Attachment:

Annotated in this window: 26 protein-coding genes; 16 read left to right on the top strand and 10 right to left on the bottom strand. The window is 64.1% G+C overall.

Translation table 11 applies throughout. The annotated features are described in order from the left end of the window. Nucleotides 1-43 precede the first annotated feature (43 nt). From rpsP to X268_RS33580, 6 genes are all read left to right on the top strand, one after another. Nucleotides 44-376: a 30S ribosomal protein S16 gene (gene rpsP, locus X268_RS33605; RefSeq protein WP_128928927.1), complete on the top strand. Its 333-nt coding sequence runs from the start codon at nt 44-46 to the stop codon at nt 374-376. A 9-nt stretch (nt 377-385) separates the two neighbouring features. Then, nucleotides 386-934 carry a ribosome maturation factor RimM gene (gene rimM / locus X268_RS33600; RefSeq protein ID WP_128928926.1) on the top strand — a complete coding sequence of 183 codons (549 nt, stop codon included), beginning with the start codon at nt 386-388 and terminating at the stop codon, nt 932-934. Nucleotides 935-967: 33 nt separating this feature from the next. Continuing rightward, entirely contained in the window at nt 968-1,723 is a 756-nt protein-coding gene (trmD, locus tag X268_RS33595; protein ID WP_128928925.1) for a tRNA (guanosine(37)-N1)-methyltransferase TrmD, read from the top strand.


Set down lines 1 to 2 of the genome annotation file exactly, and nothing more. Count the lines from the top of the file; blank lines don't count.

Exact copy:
Annotated in this window: 26 protein-coding genes; 16 read left to right on the top strand and 10 right to left on the bottom strand. The window is 64.1% G+C overall.

Translation table 11 applies throughout. The annotated features are described in order from the left end of the window. Nucleotides 1-43 precede the first annotated feature (43 nt). From rpsP to X268_RS33580, 6 genes are all read left to right on the top strand, one after another. Nucleotides 44-376: a 30S ribosomal protein S16 gene (gene rpsP, locus X268_RS33605; RefSeq protein WP_128928927.1), complete on the top strand. Its 333-nt coding sequence runs from the start codon at nt 44-46 to the stop codon at nt 374-376. A 9-nt stretch (nt 377-385) separates the two neighbouring features. Then, nucleotides 386-934 carry a ribosome maturation factor RimM gene (gene rimM / locus X268_RS33600; RefSeq protein ID WP_128928926.1) on the top strand — a complete coding sequence of 183 codons (549 nt, stop codon included), beginning with the start codon at nt 386-388 and terminating at the stop codon, nt 932-934. Nucleotides 935-967: 33 nt separating this feature from the next. Continuing rightward, entirely contained in the window at nt 968-1,723 is a 756-nt protein-coding gene (trmD, locus tag X268_RS33595; protein ID WP_128928925.1) for a tRNA (guanosine(37)-N1)-methyltransferase TrmD, read from the top strand.